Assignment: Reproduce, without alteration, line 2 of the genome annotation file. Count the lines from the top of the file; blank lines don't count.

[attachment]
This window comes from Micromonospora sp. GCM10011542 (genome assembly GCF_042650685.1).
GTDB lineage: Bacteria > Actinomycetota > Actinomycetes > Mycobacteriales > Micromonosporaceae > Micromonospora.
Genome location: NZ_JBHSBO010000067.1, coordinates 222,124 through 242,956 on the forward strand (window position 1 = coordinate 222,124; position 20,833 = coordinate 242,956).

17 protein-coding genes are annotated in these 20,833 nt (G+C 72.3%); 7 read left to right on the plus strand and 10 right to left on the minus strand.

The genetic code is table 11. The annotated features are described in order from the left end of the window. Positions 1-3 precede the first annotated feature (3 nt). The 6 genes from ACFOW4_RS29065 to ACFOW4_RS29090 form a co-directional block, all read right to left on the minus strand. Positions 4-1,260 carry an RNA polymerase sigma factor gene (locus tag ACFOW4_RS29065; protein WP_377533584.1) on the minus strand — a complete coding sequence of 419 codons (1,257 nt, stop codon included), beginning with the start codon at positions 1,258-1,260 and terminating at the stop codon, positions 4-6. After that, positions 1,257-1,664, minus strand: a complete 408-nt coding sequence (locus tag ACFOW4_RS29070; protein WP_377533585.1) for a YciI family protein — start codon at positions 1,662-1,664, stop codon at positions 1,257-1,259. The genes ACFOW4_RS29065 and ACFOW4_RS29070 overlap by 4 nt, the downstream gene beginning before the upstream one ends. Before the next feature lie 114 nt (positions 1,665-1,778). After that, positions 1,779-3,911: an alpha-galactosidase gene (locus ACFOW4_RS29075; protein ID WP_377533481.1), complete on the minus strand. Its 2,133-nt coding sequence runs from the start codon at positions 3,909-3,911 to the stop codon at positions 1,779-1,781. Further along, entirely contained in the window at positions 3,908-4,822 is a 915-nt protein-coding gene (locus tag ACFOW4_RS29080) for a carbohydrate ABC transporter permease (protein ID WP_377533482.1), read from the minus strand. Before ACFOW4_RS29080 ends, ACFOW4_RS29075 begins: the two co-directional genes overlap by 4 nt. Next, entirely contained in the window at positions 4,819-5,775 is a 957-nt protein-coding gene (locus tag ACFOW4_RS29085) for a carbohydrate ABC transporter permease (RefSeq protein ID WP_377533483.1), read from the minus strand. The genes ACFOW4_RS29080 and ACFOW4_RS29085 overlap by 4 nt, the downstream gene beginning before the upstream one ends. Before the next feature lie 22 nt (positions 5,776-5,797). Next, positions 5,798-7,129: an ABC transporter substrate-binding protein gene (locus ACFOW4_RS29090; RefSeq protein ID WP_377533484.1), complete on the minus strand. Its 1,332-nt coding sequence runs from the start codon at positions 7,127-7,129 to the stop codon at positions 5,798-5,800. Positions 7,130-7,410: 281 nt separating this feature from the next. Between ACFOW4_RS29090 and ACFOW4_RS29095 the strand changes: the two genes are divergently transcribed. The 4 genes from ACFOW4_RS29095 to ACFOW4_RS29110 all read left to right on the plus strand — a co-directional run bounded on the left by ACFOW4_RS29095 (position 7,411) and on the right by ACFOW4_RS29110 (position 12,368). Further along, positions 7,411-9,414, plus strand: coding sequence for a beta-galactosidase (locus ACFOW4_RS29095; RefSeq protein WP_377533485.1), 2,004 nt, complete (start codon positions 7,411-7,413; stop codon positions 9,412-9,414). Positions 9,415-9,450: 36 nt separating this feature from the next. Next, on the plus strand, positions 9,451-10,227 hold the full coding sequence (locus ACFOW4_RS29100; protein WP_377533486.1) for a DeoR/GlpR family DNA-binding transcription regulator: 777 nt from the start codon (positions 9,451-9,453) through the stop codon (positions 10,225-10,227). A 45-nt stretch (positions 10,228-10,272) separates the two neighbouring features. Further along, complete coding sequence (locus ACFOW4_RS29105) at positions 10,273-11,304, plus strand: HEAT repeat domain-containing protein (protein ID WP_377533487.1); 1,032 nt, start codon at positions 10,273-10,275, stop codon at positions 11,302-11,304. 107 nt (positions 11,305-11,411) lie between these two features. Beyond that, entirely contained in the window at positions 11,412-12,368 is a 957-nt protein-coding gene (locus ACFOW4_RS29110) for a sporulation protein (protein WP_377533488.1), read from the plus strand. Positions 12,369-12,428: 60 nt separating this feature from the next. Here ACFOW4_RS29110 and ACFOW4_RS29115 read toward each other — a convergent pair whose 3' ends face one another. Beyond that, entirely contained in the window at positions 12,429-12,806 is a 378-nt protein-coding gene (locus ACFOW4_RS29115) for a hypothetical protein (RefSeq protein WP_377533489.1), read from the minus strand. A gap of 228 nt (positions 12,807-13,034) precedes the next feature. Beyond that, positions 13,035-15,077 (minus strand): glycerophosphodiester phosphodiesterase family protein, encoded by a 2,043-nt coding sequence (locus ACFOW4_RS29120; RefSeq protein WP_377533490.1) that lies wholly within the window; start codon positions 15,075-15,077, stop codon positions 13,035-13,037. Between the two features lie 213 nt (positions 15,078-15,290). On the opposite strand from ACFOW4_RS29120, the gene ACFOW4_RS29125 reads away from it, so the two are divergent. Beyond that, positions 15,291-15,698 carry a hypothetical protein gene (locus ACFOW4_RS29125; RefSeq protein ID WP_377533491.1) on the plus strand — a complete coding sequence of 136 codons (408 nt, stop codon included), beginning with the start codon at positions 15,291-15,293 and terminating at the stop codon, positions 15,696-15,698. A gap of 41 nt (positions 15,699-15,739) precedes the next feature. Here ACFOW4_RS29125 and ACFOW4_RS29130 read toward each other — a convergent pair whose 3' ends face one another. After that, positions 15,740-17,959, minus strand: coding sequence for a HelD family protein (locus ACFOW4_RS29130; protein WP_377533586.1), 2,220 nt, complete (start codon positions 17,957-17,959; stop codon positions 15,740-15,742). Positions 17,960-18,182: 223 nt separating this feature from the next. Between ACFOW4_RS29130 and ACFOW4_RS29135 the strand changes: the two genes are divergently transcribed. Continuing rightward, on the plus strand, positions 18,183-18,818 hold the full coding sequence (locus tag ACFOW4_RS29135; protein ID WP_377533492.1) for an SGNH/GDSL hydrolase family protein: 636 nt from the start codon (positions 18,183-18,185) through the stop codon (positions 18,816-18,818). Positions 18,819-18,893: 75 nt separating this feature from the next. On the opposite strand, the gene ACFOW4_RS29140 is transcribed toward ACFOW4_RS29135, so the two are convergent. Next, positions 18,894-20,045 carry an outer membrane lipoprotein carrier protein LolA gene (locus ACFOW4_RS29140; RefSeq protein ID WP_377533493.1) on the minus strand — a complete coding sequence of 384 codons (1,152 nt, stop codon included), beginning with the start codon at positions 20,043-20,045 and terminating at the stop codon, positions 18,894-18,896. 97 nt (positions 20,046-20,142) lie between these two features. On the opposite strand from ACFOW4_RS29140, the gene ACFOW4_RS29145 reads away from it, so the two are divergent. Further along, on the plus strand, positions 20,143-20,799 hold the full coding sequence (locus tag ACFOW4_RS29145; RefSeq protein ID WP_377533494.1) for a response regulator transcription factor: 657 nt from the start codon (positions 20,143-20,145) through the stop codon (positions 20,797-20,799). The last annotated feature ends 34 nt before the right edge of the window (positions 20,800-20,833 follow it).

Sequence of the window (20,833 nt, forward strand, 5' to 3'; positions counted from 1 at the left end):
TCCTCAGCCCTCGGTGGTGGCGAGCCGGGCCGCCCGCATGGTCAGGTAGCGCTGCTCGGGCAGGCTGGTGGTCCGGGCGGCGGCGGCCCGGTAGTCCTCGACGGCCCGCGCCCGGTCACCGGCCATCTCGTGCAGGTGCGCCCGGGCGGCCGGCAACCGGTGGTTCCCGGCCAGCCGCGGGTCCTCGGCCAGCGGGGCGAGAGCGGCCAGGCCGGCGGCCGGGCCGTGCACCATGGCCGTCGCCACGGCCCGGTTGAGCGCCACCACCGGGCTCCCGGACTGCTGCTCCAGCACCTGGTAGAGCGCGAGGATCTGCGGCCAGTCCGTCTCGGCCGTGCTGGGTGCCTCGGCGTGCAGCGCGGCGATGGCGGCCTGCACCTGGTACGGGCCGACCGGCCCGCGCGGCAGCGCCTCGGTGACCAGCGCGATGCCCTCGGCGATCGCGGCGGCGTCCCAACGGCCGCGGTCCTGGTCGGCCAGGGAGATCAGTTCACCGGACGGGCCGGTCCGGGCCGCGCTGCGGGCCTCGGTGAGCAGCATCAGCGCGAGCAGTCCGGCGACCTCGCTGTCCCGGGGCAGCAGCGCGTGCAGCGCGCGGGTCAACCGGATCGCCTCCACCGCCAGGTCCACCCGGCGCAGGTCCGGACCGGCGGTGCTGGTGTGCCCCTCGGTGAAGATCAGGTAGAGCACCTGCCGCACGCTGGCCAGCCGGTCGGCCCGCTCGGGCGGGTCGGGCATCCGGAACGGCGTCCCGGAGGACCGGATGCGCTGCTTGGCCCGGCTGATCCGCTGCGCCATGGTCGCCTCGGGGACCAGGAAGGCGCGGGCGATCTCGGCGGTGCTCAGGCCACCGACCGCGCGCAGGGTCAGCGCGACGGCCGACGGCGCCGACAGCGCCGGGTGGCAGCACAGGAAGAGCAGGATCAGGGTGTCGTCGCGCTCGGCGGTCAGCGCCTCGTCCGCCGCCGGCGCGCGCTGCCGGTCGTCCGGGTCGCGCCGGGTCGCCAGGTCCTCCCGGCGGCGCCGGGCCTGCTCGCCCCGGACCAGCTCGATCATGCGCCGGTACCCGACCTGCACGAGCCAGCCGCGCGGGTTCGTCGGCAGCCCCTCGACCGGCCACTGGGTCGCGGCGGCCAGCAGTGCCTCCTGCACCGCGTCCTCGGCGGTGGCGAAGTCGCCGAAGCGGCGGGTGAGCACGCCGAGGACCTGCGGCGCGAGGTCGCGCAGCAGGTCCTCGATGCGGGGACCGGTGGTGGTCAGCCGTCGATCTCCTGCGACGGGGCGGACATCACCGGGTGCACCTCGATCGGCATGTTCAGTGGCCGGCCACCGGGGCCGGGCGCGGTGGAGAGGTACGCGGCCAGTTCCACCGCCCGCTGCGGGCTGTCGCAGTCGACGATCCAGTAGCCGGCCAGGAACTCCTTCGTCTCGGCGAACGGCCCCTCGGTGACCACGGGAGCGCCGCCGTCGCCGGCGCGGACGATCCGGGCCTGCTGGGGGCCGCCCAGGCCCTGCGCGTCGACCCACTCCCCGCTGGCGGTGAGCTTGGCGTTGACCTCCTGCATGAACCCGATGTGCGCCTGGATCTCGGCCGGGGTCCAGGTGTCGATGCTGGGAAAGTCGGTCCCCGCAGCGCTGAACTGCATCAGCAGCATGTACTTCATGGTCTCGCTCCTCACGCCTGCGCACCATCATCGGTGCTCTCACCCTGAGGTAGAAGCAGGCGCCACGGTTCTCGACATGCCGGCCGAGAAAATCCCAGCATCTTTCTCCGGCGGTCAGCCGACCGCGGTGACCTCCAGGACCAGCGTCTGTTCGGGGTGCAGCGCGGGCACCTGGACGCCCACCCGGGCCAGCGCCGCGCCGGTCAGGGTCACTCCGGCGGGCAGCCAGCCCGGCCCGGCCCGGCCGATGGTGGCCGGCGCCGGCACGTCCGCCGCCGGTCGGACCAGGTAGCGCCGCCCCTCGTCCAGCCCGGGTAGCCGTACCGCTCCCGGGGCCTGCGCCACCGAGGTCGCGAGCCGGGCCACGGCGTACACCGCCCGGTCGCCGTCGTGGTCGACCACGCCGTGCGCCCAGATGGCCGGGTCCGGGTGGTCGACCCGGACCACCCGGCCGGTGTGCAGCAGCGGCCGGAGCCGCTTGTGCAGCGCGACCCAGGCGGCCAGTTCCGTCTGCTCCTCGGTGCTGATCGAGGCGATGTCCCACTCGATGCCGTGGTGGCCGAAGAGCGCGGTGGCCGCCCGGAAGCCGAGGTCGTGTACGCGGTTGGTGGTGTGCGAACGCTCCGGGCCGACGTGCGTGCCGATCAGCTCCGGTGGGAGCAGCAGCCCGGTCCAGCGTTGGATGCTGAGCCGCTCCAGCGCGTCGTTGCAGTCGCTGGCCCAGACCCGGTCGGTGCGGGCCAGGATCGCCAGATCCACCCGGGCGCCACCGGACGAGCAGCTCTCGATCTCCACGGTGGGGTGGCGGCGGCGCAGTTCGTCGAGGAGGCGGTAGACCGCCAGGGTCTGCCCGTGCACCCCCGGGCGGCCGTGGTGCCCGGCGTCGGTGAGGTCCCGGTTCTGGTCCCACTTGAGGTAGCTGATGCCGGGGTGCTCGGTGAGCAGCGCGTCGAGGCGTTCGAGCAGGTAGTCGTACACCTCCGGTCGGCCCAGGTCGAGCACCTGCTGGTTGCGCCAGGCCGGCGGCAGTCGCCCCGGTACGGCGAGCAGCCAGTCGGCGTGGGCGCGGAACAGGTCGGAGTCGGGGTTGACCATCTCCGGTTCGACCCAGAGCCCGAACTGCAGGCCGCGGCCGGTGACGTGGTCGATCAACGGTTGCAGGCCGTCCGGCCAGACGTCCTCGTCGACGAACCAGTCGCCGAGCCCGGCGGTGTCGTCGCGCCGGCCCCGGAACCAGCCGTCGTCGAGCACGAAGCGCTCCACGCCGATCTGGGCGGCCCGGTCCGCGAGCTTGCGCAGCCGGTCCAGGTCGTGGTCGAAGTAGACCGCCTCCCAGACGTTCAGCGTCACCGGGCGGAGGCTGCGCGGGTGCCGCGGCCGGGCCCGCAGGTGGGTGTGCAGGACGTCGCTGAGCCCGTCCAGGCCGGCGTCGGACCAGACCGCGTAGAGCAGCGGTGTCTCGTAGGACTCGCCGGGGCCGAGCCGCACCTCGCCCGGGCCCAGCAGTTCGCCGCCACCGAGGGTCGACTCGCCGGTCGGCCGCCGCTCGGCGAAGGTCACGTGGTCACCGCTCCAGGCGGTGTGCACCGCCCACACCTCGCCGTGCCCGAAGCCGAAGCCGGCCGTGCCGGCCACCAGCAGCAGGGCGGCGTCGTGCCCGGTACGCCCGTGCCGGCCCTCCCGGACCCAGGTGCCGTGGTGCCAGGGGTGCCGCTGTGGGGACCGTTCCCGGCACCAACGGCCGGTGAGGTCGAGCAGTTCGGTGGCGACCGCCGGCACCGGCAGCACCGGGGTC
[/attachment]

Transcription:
GTDB lineage: Bacteria > Actinomycetota > Actinomycetes > Mycobacteriales > Micromonosporaceae > Micromonospora.